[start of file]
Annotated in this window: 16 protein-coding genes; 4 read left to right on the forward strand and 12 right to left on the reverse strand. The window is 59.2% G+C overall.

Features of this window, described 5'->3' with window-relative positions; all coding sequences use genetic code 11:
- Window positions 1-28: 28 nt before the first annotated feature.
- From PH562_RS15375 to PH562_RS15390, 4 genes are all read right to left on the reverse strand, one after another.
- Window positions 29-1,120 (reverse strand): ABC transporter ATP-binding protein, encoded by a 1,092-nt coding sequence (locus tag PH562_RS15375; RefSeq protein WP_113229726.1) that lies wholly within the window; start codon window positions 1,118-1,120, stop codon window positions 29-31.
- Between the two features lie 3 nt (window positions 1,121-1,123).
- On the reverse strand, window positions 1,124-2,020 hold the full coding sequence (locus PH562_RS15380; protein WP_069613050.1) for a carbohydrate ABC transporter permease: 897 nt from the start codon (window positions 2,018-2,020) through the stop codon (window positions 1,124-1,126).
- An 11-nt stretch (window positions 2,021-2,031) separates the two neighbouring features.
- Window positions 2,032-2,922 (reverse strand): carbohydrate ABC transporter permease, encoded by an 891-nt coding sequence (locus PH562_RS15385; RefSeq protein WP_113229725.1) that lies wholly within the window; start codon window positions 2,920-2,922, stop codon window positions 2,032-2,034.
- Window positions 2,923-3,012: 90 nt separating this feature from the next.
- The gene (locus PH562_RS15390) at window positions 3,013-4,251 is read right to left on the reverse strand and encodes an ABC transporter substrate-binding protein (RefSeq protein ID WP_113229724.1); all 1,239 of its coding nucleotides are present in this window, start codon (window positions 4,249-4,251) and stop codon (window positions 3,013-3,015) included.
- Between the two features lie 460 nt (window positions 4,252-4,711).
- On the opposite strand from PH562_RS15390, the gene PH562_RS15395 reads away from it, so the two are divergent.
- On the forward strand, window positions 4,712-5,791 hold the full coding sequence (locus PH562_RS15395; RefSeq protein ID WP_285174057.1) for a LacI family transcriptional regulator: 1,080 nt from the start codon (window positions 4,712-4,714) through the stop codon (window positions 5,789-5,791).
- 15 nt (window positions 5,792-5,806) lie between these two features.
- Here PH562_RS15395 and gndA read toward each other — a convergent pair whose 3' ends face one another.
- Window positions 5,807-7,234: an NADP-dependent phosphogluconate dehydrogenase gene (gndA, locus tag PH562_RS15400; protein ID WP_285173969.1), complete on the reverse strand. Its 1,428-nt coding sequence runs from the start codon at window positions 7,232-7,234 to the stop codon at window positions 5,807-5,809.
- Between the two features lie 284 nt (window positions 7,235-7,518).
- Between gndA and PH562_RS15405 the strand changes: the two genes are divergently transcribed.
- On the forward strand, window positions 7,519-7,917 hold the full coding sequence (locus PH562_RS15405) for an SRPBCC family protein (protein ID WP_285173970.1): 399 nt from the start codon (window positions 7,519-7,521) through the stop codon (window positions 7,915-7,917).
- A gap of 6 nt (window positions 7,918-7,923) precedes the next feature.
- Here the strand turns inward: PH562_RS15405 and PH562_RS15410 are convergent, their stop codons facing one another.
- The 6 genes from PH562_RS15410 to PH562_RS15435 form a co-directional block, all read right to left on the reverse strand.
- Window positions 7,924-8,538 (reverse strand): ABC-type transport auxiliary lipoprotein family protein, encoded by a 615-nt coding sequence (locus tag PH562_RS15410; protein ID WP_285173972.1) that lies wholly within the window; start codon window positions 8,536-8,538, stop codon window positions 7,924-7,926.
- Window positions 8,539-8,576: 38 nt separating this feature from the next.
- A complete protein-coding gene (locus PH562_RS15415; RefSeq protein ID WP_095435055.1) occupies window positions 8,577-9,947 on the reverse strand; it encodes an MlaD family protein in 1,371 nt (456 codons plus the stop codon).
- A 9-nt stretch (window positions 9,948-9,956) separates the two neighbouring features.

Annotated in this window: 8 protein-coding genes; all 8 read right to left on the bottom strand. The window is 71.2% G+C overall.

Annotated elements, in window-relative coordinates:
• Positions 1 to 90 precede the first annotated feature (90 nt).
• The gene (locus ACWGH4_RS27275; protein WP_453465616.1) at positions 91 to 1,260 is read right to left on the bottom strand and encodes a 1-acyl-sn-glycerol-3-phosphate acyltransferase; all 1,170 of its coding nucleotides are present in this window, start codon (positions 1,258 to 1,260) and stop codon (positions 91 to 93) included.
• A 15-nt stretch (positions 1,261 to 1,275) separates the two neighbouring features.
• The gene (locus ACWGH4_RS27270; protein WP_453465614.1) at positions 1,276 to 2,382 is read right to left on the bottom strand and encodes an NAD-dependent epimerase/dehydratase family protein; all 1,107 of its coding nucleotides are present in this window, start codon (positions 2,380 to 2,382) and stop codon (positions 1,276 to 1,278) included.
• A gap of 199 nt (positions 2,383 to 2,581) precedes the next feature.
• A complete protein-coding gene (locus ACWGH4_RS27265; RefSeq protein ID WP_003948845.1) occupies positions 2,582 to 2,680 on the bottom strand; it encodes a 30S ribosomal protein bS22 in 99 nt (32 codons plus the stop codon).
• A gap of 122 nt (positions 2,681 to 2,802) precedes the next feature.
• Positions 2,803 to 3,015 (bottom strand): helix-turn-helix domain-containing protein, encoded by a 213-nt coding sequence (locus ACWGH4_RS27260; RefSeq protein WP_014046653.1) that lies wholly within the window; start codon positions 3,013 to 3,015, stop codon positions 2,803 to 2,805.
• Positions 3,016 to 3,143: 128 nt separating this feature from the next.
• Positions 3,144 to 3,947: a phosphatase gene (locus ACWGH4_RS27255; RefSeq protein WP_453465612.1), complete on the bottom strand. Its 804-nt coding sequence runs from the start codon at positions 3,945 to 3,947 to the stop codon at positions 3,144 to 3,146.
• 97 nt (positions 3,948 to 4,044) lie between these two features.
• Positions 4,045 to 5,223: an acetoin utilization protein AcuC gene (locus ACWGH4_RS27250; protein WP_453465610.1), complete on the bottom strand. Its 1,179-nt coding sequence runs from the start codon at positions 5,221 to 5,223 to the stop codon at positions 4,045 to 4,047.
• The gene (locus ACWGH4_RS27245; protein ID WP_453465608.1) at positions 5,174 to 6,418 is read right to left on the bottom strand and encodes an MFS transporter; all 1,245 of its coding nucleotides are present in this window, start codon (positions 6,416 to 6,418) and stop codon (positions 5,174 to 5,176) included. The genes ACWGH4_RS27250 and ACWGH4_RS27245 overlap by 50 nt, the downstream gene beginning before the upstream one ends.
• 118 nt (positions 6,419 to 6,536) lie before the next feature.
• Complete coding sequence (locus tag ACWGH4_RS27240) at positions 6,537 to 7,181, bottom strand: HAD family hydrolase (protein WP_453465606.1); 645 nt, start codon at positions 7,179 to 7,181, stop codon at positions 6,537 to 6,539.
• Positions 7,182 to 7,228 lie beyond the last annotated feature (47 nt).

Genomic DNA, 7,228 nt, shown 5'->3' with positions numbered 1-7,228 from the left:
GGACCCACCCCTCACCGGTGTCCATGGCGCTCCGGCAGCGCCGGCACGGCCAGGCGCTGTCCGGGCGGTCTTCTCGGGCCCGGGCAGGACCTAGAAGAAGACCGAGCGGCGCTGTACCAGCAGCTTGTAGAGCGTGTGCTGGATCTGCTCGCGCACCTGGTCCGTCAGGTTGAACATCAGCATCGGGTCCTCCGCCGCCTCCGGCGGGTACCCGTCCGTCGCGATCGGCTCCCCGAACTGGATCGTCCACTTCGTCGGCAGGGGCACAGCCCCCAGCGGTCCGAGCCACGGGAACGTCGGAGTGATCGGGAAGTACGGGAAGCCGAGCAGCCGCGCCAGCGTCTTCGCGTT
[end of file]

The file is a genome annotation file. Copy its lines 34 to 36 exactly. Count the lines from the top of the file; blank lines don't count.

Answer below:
• A gap of 199 nt (positions 2,383 to 2,581) precedes the next feature.
• A complete protein-coding gene (locus ACWGH4_RS27265; RefSeq protein ID WP_003948845.1) occupies positions 2,582 to 2,680 on the bottom strand; it encodes a 30S ribosomal protein bS22 in 99 nt (32 codons plus the stop codon).
• A gap of 122 nt (positions 2,681 to 2,802) precedes the next feature.